River district backs storm-water regulations for oil and gas industry
Post Independent Staff
Advocates of regulating storm water runoff associated with oil and gas development gained a key Western Slope ally Tuesday.
The Colorado River Water Conservation District’s board unanimously voted to support continuing to apply state storm-water regulations to the industry.
The action, taken at its quarterly meeting in Glenwood Springs, follows passage by Congress earlier this year of its energy bill (see story, page B1). The legislation makes clear that no oil and gas development activities require federal storm-water permits, even if they are considered construction-related.
Storm-water permits are used to help limit runoff of sediment when earth is disturbed by construction-related activities. In Colorado, the oil and gas industry is required to obtain the permits.
The energy industry maintains that because of the federal law, states are prohibited from mandating that it obtain storm-water permits. In light of the new federal law, the state Water Quality Control Commission plans to hold a hearing on the future of its regulations Jan. 9.
In a report to the river district board, district general counsel Peter Fleming said the energy bill applies only to federal permits.
“It does not expressly say that states are prohibited from requiring a storm-water permit for such activities,” he wrote.
The river district is concerned about protecting water quality in the midst of the current boom in natural gas development in western Colorado.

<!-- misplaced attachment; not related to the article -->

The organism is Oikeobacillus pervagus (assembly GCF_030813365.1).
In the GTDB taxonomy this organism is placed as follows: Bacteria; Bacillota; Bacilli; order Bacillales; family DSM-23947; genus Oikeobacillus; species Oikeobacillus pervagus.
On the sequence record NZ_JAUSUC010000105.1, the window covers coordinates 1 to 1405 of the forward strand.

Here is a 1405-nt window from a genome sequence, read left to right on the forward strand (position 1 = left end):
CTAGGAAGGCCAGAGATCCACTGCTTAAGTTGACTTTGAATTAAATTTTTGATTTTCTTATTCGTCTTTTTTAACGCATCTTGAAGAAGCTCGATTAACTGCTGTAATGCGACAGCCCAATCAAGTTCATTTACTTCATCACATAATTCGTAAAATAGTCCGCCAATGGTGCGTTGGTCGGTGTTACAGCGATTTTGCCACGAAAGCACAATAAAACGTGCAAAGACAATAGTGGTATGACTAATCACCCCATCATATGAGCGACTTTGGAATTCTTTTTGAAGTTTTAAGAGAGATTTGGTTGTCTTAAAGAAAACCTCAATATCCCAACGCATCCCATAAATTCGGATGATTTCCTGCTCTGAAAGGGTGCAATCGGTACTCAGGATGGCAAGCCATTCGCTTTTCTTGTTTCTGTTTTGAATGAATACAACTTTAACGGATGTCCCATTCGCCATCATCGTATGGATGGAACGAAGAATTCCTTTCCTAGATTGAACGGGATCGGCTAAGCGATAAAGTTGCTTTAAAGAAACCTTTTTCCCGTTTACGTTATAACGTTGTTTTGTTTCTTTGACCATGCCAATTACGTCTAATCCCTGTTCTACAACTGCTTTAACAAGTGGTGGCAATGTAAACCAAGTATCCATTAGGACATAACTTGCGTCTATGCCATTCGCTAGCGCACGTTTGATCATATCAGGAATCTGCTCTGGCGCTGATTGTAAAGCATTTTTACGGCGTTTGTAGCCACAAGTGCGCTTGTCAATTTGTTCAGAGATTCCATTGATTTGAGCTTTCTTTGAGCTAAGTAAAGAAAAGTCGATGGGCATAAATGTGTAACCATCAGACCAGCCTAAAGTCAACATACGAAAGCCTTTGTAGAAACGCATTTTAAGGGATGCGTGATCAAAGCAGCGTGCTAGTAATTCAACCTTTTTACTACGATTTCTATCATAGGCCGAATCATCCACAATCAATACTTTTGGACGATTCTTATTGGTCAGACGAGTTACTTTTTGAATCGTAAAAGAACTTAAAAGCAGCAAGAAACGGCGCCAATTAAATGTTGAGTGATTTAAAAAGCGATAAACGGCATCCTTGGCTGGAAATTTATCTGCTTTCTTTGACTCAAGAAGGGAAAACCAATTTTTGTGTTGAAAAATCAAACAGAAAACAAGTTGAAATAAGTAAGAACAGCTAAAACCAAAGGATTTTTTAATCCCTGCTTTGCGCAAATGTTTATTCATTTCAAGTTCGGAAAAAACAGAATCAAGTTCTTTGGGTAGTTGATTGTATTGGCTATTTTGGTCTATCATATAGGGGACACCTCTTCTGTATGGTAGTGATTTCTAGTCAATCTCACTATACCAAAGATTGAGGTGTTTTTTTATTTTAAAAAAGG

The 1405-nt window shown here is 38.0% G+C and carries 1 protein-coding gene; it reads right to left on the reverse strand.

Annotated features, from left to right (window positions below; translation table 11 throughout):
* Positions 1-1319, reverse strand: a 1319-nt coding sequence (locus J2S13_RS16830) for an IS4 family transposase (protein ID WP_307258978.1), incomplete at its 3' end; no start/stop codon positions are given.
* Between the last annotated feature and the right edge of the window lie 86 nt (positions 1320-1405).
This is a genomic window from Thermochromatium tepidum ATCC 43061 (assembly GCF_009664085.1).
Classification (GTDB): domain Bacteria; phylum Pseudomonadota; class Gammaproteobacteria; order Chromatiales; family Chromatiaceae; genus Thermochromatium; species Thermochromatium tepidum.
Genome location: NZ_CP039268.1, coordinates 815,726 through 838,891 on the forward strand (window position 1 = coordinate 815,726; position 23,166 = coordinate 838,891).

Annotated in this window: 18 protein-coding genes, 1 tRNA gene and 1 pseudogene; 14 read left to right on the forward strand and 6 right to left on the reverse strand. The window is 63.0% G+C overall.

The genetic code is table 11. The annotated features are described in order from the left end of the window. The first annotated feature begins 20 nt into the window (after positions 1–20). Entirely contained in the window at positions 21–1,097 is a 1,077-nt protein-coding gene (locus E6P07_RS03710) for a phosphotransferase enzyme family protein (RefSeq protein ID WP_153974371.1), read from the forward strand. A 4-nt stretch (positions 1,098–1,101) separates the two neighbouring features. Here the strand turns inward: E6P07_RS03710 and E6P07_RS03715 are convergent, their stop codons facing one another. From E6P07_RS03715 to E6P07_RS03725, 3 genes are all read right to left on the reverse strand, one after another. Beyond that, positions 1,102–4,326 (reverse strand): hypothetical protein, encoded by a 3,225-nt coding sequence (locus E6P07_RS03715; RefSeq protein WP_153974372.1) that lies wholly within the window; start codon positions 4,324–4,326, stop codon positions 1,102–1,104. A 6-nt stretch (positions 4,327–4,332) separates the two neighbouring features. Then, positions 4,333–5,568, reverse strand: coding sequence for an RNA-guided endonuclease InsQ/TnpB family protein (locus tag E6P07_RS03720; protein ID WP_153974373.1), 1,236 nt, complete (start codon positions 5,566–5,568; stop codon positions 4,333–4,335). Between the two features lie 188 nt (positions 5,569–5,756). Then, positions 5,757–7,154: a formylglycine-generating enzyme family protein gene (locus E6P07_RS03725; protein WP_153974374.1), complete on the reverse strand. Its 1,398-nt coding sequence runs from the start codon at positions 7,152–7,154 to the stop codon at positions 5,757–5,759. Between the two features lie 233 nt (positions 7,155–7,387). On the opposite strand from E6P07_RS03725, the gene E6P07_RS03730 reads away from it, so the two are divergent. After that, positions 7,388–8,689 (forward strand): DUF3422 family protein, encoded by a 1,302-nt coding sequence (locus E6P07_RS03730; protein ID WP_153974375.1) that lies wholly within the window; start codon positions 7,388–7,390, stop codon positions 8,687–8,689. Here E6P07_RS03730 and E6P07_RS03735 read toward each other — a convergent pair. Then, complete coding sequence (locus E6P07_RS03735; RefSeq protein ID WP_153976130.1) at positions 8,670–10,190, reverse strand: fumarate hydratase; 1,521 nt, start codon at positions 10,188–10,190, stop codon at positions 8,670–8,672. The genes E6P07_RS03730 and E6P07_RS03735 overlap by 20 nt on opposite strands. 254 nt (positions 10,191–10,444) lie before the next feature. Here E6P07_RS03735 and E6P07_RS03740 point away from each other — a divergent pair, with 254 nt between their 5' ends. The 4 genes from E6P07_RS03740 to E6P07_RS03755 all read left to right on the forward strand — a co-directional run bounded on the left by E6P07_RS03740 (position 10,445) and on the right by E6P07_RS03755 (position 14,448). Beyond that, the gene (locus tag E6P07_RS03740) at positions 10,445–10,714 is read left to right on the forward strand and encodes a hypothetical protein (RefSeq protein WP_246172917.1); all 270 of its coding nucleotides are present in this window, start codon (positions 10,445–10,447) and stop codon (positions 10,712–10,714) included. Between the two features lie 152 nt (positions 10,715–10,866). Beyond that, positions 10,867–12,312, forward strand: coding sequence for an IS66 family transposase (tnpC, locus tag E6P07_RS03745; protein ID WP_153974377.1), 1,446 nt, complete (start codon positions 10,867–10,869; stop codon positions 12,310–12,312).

“The unmitigated construction of thousands of wells and miles of roads will likely increase sediment, selenium and salinity loading in the Colorado River and its tributaries,” Fleming wrote.
The Colorado River already exceeds water-quality limits for selenium where gas development is occurring, including in Garfield County. Some of these same segments of the river are being studied to determine if sedimentation surpasses limits.
Energy-related water pollution could require more treatment by municipalities and even treatment for agricultural uses, Fleming warns. He contends that water quality improvements achieved by regulating other activities would be negated by exempting oil and gas development.
“There is no overriding reason to apply less stringent standards to oil and gas development than would continue to be applied to other construction activities,” he wrote.
Tom Dunlop, a district board member from Pitkin County, agreed.
“I’m very happy that this board took a unanimous decision” in favor of the state regulations, he said in an interview following its action.
He said that for the sake of the entire Colorado River watershed, it’s important that neighboring states with oil and gas development also regulate associated storm water runoff.
Fleming predicted that however the state water-quality commission decides on the permit issue, the losing side will seek legislative action to overturn the commission’s decision.
The debate is coming amid funding difficulties on the state Water Quality Control Division. For the first time in three years, it will be receiving some state general funds. However, its fee levels last year reverted to 2001 levels without any inflationary adjustment. Chris Treese, who tracks legislative and governmental affairs for the river district, says fee hikes are likely if the state is going to maintain its current level of regulatory control over water quality.
Said Dunlop, “The last thing I’d want to see is to have that whole program turned back over to the federal government.”
Contact Dennis Webb: 945-8515, ext. 516
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